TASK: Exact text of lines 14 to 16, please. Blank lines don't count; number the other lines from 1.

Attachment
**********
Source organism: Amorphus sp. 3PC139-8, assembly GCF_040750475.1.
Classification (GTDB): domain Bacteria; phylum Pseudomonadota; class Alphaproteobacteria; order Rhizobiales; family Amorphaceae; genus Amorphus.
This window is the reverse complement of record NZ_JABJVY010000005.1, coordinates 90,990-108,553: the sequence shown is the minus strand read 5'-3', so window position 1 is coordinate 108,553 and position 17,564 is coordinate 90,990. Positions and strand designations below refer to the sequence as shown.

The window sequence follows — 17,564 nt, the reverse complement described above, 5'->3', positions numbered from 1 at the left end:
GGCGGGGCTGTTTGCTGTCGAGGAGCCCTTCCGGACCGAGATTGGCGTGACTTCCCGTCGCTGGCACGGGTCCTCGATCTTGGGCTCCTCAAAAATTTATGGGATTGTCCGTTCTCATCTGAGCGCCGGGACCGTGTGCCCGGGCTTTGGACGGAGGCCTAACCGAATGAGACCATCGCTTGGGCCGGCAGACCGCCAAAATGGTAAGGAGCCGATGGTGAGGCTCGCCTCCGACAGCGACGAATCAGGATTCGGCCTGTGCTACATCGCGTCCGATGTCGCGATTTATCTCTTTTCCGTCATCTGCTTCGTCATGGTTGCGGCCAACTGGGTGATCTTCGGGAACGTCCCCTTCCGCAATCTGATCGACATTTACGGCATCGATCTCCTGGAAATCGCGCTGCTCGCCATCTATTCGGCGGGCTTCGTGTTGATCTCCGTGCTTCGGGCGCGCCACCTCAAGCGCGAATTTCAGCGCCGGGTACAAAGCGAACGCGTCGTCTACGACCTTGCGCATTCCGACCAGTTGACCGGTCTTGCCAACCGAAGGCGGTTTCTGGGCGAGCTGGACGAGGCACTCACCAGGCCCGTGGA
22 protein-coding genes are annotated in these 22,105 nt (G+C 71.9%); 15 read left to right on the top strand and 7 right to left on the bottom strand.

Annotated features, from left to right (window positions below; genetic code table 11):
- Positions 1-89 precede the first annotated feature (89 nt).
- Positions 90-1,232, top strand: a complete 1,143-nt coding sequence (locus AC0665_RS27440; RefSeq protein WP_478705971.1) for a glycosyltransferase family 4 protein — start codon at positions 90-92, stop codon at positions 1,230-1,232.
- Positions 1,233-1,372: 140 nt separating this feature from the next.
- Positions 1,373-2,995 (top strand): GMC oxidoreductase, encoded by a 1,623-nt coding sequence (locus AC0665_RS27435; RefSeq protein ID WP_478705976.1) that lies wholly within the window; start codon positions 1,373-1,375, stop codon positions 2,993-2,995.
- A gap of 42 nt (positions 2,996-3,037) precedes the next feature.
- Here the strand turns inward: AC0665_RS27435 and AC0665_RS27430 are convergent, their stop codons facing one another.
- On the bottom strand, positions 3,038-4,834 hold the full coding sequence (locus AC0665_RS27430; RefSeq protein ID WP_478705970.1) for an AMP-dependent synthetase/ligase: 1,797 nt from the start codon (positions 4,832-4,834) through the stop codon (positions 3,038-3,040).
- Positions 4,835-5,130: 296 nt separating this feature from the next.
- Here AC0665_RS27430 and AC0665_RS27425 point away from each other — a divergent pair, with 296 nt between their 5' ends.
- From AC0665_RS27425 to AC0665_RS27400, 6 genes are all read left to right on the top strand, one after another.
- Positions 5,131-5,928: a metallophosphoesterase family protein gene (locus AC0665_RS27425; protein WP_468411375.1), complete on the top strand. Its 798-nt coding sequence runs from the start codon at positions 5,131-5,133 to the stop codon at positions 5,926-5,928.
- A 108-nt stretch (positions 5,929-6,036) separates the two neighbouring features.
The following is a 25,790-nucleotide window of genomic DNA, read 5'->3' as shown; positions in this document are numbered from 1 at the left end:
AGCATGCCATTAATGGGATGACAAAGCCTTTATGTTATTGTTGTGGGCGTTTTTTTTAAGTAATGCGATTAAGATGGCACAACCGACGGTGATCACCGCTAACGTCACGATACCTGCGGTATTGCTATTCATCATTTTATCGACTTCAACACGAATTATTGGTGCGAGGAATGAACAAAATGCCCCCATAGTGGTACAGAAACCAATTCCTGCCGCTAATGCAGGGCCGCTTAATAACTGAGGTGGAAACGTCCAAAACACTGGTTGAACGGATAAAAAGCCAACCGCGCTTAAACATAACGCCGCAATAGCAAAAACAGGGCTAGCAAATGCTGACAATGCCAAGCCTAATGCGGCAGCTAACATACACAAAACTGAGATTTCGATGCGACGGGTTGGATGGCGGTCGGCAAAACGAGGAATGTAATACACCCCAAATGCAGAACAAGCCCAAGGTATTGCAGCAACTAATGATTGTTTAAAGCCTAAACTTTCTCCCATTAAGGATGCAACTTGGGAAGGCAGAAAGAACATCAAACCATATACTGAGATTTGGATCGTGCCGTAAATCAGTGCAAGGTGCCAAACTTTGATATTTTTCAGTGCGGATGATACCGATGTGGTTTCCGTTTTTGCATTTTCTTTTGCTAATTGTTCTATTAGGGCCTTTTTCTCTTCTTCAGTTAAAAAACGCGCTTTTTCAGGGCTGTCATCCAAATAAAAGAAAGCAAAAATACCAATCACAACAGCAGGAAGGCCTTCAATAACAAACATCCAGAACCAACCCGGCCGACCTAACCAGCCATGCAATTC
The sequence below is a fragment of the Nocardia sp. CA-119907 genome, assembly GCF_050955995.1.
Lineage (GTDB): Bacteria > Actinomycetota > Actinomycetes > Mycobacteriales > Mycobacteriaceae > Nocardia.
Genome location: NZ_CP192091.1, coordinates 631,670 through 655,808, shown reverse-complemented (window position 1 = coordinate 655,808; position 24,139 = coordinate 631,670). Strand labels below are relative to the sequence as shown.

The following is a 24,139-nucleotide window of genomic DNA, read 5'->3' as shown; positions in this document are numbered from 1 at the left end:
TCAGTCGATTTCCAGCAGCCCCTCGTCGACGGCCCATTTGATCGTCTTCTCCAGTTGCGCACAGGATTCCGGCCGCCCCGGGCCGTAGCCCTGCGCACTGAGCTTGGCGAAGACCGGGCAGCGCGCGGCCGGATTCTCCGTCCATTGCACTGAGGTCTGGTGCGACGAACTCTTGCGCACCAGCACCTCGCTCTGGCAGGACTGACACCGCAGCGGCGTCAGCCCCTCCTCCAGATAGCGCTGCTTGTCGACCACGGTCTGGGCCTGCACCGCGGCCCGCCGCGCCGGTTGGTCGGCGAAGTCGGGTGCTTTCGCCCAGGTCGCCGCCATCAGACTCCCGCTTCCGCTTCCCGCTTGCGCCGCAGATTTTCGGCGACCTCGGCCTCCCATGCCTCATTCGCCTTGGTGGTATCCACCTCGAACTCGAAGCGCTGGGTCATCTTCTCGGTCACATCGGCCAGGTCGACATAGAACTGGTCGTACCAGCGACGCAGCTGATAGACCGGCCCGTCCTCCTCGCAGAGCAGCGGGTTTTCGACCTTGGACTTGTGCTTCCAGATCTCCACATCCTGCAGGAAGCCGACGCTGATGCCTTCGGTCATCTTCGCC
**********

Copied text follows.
- On the bottom strand, positions 3,038-4,834 hold the full coding sequence (locus AC0665_RS27430; RefSeq protein ID WP_478705970.1) for an AMP-dependent synthetase/ligase: 1,797 nt from the start codon (positions 4,832-4,834) through the stop codon (positions 3,038-3,040).
- Positions 4,835-5,130: 296 nt separating this feature from the next.
- Here AC0665_RS27430 and AC0665_RS27425 point away from each other — a divergent pair, with 296 nt between their 5' ends.